Khandia, R., P. Vishwakarma, A. Dwivedi, R. Mehra, A. Kujur, K. Dhama and A. Munjal, 2016.
Evaluation of the modulatory effects of copper salts on the process of Angiogenesis (Neovascularization) with therapeutic perspectives. Adv. Anim. Vet. Sci., 4: 405-410.CrossRef | Direct Link |
Stoner, G.D., M.B. Shimkin, M.C. Troxell, T.L. Thompson and L.S. Terry, 1976.
Test for carcinogenicity of metallic compounds by the pulmonary tumor response in strain A mice. Cancer Res., 36: 1744-1747.Direct Link |
Rose, E.F., 1968.
The effects of soil and diet on disease. Cancer Res., 28: 2390-2392.Direct Link |
Burrell, R.J.W., W.A. Roach and A. Shadwell, 1966.
Esophageal cancer in the Bantu of the Transkei associated with mineral deficiency in garden plants. J. Nat. Cancer Instit., 36: 201-209.Direct Link |
Koizumi, T., K. Tajima, N. Emi, A. Hara and K. Suzuki, 1995.
Suppressive effect of molybdenum on hepatotoxicity of N-Nitrosodiethylamine in rats. Biol. Pharm. Bull., 18: 460-462.CrossRef | Direct Link |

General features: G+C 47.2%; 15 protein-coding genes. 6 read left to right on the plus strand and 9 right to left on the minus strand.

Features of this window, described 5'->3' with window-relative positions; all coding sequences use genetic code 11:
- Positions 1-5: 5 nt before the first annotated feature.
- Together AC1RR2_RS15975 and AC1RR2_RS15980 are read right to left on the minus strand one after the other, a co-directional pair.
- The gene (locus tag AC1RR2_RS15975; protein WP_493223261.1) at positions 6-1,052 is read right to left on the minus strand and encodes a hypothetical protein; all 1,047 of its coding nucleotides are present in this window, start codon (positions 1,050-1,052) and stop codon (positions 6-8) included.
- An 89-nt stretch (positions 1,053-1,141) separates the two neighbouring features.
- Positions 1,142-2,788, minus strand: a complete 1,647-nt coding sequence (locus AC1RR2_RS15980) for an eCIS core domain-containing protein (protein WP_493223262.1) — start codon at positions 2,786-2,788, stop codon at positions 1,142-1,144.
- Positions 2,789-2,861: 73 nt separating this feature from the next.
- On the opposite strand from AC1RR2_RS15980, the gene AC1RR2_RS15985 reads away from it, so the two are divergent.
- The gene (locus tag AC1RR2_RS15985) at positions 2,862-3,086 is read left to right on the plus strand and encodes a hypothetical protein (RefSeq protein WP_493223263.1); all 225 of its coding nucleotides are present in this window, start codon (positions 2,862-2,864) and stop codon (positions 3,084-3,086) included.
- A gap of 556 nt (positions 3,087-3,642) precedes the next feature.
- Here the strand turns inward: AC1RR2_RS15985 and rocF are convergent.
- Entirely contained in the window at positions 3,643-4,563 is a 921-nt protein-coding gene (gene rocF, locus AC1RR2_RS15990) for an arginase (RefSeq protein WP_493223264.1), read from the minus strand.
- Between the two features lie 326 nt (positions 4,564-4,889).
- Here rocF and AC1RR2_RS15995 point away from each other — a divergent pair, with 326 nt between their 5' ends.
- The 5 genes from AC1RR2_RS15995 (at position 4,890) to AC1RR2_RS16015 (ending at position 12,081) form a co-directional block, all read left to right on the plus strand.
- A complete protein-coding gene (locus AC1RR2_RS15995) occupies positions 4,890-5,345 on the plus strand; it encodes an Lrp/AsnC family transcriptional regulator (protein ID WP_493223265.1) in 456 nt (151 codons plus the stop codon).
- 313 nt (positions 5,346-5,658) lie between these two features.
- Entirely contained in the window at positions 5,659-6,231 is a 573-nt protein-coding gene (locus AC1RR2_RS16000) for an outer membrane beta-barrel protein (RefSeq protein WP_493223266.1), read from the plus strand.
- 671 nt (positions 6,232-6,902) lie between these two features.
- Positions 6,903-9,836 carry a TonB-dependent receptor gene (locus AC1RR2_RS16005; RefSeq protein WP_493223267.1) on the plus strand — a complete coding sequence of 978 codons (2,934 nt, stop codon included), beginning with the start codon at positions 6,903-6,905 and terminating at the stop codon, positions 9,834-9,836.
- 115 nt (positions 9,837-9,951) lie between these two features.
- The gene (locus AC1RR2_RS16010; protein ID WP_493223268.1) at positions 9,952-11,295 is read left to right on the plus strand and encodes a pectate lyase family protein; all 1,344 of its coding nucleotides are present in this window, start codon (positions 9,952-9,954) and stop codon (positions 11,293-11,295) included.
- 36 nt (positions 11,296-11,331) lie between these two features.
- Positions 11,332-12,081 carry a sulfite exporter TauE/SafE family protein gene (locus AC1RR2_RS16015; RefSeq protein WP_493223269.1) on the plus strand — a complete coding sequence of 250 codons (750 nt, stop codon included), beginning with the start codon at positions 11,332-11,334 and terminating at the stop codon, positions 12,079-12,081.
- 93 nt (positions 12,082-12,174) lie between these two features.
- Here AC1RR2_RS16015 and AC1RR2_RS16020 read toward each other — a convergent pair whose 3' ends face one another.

Luo, X.M., H.J. Wei and S.P. Yang, 1983.
Inhibitory effects of molybdenum on esophageal and forestomach carcinogenesis in rats. J. Natl. Cancer Inst., 71: 75-80.Direct Link |
Delfino, R.J., C. Sioutas and S. Malik, 2005.
Potential role of ultrafine particles in associations between airborne particle mass and cardiovascular health. Environ. Health Perspect., 113: 934-946.Direct Link |
Peters, A., S. von Klot, M. Heier, I. Trentinaglia and A. Hormann et al
Exposure to traffic and the onset of myocardial infarction. New Engl. J. Med., 351: 1721-1730.PubMed | Direct Link |
Suzuki, C., M. Kawano, T. Kashiwagi, Y. Arata, T. Kawasumi and Y. Kashiwagi, 2000.
Lethal effect of the expression of a killer gene SMK1 in Saccharomyces cerevisiae
. Protein Eng., 13: 73-76.CrossRef | Direct Link |
Nederbragt, H., 1982.
Changes in the distribution of copper and molybdenum after Mo administration and subsequent additional oral or intraperitoneal Cu administration to rats. Br. J. Nutr., 48: 353-364.CrossRef | Direct Link |
Ribatti, D., A. Gualandris, M. Bastaki, A. Vacca, M. Iurlaro, L. Roncali and M. Presta, 1997.